Short-term missions trips can get a bad rap—and understandably so. But we think there’s a way to redeem short-term missions trips for the glory of God. The key is approaching your trip with humility as the learner, not the leader.
The Role of a Short-Term Missionary
If you take a short-term trip to partner with national believers (national partners as we call them) doing the Lord’s work overseas, your primary role as a short-termer should be to listen and to learn.
The trip provides an opportunity to gain a new understanding of how God is already at work in different ways around the world. And maybe you will begin to think differently about how you fit into God’s plan to redeem some from every tribe, tongue, people, and nation through Christ.
How a Short-Term Missionary Should Serve
The short-term missionary should always yield to the national partners. They are the ones who know the language, culture, ministry climate, and so much more. They live and serve in their home context every day.
For the partners who are doing ministry in their own regions, it can sometimes be helpful to have a short-term team come complete a specific one-time task that will enable the long-term ministry to continue in this location.
The short-term missionary should also always seek to be an encouragement to the partners as well through prayer and fellowship. Often the relationships between the partners and the Americans formed on these short-term trips can last for many years and even result in long-term global partnerships to the praise of God’s glory.
Six Tangible Ways to Take a Helpful Short-Term Trip
1. Never Force a Trip on a Partner
Wait to be invited to make a trip. You want to be sure you and your team are not a burden or hindrance to the partner and their ministry.
2. Pray and Seek Counsel
Before you recruit a team and buy plane tickets in response to the invitation you’ve received, pray for the Lord’s wisdom. Ask Him and read His Word to learn whether God would have you take this short-term trip. Also, seek counsel from wise members of your church about this matter.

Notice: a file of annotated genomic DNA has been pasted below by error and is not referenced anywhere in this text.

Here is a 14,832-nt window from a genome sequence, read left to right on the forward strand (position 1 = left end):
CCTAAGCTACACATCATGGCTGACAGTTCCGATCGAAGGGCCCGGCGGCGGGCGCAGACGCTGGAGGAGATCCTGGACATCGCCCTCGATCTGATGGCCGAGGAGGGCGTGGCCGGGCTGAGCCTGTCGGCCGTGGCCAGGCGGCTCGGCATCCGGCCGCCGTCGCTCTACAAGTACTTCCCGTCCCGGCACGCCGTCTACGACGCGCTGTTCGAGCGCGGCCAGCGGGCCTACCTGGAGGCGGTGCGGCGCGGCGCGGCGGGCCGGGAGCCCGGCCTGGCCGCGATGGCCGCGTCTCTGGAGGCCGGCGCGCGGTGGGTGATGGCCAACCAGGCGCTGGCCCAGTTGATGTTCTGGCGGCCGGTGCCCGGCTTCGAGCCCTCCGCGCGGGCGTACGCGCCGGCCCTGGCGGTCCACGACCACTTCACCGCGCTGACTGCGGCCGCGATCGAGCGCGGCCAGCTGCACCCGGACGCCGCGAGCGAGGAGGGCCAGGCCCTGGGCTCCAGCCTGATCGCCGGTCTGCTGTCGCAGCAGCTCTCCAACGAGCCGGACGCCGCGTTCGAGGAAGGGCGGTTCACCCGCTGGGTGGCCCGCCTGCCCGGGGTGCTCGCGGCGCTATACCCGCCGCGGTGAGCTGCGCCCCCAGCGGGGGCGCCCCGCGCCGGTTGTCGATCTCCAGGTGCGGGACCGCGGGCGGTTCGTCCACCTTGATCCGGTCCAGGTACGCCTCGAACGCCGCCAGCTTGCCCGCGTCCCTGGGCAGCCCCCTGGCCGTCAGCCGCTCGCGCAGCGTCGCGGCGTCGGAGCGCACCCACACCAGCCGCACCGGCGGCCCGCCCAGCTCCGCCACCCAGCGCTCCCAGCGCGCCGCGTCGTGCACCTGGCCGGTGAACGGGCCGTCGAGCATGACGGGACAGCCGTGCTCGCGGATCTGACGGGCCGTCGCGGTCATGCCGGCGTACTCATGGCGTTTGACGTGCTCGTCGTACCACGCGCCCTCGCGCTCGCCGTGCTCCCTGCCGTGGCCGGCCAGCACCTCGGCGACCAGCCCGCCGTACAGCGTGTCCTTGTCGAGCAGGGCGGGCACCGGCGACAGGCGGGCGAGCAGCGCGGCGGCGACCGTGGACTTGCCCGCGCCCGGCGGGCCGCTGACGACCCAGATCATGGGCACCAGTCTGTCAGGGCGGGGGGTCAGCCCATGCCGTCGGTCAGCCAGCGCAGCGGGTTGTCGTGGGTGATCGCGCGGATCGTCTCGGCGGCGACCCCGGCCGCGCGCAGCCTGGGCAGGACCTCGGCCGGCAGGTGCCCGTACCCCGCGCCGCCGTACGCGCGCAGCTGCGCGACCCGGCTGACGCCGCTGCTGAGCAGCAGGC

3. Meet a Real Need for a Partner
From time to time, the partner may have a specific, tangible need or desire that they cannot fulfill with the current resources they have. Maybe they need to reconstruct a building, run a children’s camp over the summer, or do a medical outreach to a nearby village. These are great opportunities for a short-term team to help. Never assume that you know what their greatest need is.
4. Follow the Lead of the Partner
The short-term traveler is not the leader on a short-term trip. The partner is. That’s because the partner knows the culture, the language, the need, the ministry climate, and how their ministry normally operates. The short-term traveler is there to assist in the ways they’re asked.
5. Pay Your Own Way—and More
The most helpful thing for the partner is to have their needs met without incurring any additional expense. As a short-term traveler, you should pay or raise funds for your entire team to sleep, eat, and travel. You should pay for the project you are completing. And you should even leave behind more funding when you depart in case there were expenses you didn’t know about that the partner will have to cover in your wake.
5. Plans Will Change—Be Flexible
It’s possible that between the time when your short-term team signed up for the trip and the time your plane lands in the destination, the need you were expecting to fill has changed. Maybe the original plan was to fix houses but now the partner’s greatest need is for people to help deliver food to a nearby village. The partner’s ministry is always moving forward and they are responding to the circumstances in their location. The short-term team needs to know ahead of time to expect changes in the itinerary and be okay with trusting the Lord that He has them there for the right purpose at the right time.
Ready to Dive In?
If you think you are ready to explore taking a short-term missions trip, take the first step by exploring possibilities at LiveGlobal.org. Read about national believers doing God’s work in their own countries across the globe. Then, visit our Short-Term Trips page if you’d like to dialogue about how to get more involved.